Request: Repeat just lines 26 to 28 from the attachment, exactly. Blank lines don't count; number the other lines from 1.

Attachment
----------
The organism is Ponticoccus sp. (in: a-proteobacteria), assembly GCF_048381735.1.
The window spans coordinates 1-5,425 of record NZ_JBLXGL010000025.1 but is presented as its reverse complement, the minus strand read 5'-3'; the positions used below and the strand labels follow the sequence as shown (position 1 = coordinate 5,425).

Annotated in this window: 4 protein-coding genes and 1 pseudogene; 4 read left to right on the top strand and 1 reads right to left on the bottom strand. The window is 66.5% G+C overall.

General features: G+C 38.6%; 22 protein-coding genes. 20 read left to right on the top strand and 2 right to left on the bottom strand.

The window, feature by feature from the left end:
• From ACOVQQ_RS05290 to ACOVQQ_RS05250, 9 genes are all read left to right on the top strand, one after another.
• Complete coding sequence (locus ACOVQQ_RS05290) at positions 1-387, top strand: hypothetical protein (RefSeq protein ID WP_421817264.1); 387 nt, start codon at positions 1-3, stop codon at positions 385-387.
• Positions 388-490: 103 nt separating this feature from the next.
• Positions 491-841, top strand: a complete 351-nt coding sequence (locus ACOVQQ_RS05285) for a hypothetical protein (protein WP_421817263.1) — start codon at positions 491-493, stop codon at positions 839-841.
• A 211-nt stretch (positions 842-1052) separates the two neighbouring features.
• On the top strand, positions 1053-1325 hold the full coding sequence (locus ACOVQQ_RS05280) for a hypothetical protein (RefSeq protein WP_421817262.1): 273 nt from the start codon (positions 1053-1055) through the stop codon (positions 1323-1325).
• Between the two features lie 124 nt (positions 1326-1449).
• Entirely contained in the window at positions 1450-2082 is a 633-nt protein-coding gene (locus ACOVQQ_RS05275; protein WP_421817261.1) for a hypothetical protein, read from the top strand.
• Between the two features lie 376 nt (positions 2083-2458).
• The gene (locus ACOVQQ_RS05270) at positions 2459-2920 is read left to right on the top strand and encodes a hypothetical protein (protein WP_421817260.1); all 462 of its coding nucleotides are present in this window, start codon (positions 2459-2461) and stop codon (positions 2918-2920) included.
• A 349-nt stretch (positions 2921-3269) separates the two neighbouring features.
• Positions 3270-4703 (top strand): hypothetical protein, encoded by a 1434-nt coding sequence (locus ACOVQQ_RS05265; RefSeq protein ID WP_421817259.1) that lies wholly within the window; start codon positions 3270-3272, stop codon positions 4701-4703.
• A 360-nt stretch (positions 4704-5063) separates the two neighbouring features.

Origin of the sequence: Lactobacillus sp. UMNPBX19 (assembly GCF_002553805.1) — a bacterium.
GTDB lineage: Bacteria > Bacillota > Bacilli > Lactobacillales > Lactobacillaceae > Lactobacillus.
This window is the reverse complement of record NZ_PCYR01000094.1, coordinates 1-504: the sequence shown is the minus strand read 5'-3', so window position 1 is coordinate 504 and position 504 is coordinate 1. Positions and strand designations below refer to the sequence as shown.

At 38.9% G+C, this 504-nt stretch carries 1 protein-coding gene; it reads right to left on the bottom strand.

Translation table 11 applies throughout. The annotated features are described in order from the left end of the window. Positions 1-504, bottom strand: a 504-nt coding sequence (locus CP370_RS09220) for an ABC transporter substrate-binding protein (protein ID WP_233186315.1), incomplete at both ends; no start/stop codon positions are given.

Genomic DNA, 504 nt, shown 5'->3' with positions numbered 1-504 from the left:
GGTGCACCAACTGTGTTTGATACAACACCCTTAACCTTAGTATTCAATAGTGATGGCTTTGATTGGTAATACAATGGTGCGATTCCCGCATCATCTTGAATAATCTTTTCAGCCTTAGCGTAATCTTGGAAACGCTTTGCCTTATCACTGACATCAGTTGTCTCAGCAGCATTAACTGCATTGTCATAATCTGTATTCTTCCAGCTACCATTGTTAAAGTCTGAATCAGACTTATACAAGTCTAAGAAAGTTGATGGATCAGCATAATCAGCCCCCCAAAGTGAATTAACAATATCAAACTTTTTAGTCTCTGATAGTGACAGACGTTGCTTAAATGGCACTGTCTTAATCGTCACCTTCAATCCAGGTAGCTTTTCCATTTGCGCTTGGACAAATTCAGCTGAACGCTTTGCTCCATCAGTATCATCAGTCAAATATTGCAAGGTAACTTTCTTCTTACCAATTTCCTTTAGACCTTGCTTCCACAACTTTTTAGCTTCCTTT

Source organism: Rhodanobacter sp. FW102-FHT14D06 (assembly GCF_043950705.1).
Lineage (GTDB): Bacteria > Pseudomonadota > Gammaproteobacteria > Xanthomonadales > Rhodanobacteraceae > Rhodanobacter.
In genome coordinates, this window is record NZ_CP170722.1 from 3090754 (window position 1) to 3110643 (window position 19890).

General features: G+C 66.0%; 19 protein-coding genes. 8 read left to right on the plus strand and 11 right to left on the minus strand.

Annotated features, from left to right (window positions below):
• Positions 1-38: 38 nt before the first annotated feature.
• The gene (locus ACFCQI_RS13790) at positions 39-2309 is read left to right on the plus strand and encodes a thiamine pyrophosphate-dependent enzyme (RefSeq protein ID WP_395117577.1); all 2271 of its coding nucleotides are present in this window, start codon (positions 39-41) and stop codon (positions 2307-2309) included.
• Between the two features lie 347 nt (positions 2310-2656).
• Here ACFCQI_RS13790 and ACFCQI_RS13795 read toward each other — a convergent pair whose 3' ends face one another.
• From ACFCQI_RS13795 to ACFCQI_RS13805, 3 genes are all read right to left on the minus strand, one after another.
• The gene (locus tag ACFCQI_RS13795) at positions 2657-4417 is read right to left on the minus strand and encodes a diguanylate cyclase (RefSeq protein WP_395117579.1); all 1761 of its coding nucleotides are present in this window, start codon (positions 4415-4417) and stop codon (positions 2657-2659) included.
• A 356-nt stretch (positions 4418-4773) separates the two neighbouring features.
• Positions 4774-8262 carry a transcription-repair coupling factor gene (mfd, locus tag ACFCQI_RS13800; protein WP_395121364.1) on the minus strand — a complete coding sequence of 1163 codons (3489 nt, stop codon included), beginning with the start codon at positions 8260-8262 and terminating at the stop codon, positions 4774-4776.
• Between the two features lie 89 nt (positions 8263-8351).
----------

Source organism: Rhodanobacter sp. FW102-FHT14D06 (assembly GCF_043950705.1).
Lineage (GTDB): Bacteria > Pseudomonadota > Gammaproteobacteria > Xanthomonadales > Rhodanobacteraceae > Rhodanobacter.
In genome coordinates, this window is record NZ_CP170722.1 from 3090754 (window position 1) to 3110643 (window position 19890).